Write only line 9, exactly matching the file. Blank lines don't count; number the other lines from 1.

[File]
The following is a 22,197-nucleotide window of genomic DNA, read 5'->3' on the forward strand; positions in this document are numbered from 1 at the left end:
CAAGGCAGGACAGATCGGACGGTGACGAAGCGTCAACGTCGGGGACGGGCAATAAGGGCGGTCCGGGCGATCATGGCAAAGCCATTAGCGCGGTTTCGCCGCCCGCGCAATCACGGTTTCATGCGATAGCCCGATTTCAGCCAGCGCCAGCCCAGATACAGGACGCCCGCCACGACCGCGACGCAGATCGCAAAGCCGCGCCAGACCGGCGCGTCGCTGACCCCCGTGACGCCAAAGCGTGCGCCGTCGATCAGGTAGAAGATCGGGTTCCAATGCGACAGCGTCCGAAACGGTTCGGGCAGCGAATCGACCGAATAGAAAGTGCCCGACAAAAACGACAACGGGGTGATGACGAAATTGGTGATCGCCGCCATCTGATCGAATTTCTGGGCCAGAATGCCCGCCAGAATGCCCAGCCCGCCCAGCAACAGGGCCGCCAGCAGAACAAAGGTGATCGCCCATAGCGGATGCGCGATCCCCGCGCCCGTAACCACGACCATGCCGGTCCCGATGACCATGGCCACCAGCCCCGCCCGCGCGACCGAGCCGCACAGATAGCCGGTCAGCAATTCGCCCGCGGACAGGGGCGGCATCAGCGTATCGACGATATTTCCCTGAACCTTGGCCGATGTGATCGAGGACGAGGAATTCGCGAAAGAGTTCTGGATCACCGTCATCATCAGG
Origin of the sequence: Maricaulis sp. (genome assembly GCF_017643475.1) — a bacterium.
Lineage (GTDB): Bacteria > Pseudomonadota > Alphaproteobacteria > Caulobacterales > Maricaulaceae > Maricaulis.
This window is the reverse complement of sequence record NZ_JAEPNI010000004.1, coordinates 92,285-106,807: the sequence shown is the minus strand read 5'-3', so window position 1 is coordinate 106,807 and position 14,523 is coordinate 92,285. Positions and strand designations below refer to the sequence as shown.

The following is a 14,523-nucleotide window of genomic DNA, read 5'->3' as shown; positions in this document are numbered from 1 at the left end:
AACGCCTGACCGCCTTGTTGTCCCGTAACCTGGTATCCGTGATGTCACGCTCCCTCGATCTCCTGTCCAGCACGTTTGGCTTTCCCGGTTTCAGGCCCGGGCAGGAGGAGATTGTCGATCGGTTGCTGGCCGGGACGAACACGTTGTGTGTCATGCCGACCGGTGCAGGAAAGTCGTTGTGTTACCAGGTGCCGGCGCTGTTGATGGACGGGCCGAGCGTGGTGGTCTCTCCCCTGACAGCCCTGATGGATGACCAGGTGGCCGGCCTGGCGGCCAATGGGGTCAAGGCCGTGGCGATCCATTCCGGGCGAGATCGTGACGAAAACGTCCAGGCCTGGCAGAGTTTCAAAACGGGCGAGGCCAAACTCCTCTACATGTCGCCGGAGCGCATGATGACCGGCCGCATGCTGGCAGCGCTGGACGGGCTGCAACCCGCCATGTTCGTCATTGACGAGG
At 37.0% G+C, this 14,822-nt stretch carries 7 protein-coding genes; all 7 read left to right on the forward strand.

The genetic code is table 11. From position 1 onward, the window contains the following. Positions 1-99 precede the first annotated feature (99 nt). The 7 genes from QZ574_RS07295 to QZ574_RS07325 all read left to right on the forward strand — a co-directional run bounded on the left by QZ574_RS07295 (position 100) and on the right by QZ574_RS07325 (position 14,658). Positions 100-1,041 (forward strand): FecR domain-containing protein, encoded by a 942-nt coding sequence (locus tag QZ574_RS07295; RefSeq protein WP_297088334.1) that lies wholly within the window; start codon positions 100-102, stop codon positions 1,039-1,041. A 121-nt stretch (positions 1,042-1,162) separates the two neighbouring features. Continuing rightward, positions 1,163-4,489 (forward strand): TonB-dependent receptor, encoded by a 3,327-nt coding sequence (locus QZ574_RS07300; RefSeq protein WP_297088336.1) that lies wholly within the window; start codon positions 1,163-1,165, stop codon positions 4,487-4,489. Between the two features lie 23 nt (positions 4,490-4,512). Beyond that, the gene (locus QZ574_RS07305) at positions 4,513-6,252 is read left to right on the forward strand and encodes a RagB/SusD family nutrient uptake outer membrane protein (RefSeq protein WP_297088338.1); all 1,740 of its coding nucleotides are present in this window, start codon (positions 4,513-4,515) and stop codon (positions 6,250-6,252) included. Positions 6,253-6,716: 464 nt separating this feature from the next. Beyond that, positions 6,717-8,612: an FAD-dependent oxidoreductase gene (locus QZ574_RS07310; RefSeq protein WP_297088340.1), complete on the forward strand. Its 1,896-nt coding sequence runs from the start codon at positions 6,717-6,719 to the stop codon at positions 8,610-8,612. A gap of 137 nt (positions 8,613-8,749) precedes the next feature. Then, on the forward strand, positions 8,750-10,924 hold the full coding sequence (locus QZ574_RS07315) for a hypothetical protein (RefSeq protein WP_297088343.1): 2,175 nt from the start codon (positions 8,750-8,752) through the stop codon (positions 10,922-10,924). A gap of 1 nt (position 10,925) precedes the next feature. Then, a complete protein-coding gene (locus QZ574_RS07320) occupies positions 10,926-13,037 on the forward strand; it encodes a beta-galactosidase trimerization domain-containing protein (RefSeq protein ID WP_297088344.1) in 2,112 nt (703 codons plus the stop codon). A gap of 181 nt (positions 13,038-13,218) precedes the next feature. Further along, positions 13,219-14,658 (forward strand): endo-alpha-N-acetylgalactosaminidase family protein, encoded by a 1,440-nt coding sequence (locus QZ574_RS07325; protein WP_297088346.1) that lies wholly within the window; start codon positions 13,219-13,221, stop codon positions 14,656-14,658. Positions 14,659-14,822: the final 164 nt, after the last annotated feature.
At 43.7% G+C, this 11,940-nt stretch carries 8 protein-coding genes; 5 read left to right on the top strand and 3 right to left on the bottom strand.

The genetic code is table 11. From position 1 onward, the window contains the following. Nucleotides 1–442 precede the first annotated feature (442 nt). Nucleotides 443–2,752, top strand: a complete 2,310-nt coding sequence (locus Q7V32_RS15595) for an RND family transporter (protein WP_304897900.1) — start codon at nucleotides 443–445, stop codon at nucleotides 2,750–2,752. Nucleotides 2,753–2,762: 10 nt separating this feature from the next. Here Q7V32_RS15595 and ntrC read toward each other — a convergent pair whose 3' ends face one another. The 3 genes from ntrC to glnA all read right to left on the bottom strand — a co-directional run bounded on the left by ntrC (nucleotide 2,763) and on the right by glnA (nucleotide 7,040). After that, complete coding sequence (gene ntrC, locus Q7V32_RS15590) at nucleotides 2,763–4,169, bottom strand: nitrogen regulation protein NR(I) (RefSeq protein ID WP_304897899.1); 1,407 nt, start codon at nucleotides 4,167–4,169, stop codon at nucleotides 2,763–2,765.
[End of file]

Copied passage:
The genetic code is table 11. From position 1 onward, the window contains the following. Positions 1-99 precede the first annotated feature (99 nt). The 7 genes from QZ574_RS07295 to QZ574_RS07325 all read left to right on the forward strand — a co-directional run bounded on the left by QZ574_RS07295 (position 100) and on the right by QZ574_RS07325 (position 14,658). Positions 100-1,041 (forward strand): FecR domain-containing protein, encoded by a 942-nt coding sequence (locus tag QZ574_RS07295; RefSeq protein WP_297088334.1) that lies wholly within the window; start codon positions 100-102, stop codon positions 1,039-1,041. A 121-nt stretch (positions 1,042-1,162) separates the two neighbouring features. Continuing rightward, positions 1,163-4,489 (forward strand): TonB-dependent receptor, encoded by a 3,327-nt coding sequence (locus QZ574_RS07300; RefSeq protein WP_297088336.1) that lies wholly within the window; start codon positions 1,163-1,165, stop codon positions 4,487-4,489. Between the two features lie 23 nt (positions 4,490-4,512). Beyond that, the gene (locus QZ574_RS07305) at positions 4,513-6,252 is read left to right on the forward strand and encodes a RagB/SusD family nutrient uptake outer membrane protein (RefSeq protein WP_297088338.1); all 1,740 of its coding nucleotides are present in this window, start codon (positions 4,513-4,515) and stop codon (positions 6,250-6,252) included. Positions 6,253-6,716: 464 nt separating this feature from the next. Beyond that, positions 6,717-8,612: an FAD-dependent oxidoreductase gene (locus QZ574_RS07310; RefSeq protein WP_297088340.1), complete on the forward strand. Its 1,896-nt coding sequence runs from the start codon at positions 6,717-6,719 to the stop codon at positions 8,610-8,612. A gap of 137 nt (positions 8,613-8,749) precedes the next feature. Then, on the forward strand, positions 8,750-10,924 hold the full coding sequence (locus QZ574_RS07315) for a hypothetical protein (RefSeq protein WP_297088343.1): 2,175 nt from the start codon (positions 8,750-8,752) through the stop codon (positions 10,922-10,924). A gap of 1 nt (position 10,925) precedes the next feature. Then, a complete protein-coding gene (locus QZ574_RS07320) occupies positions 10,926-13,037 on the forward strand; it encodes a beta-galactosidase trimerization domain-containing protein (RefSeq protein ID WP_297088344.1) in 2,112 nt (703 codons plus the stop codon). A gap of 181 nt (positions 13,038-13,218) precedes the next feature. Further along, positions 13,219-14,658 (forward strand): endo-alpha-N-acetylgalactosaminidase family protein, encoded by a 1,440-nt coding sequence (locus QZ574_RS07325; protein WP_297088346.1) that lies wholly within the window; start codon positions 13,219-13,221, stop codon positions 14,656-14,658. Positions 14,659-14,822: the final 164 nt, after the last annotated feature.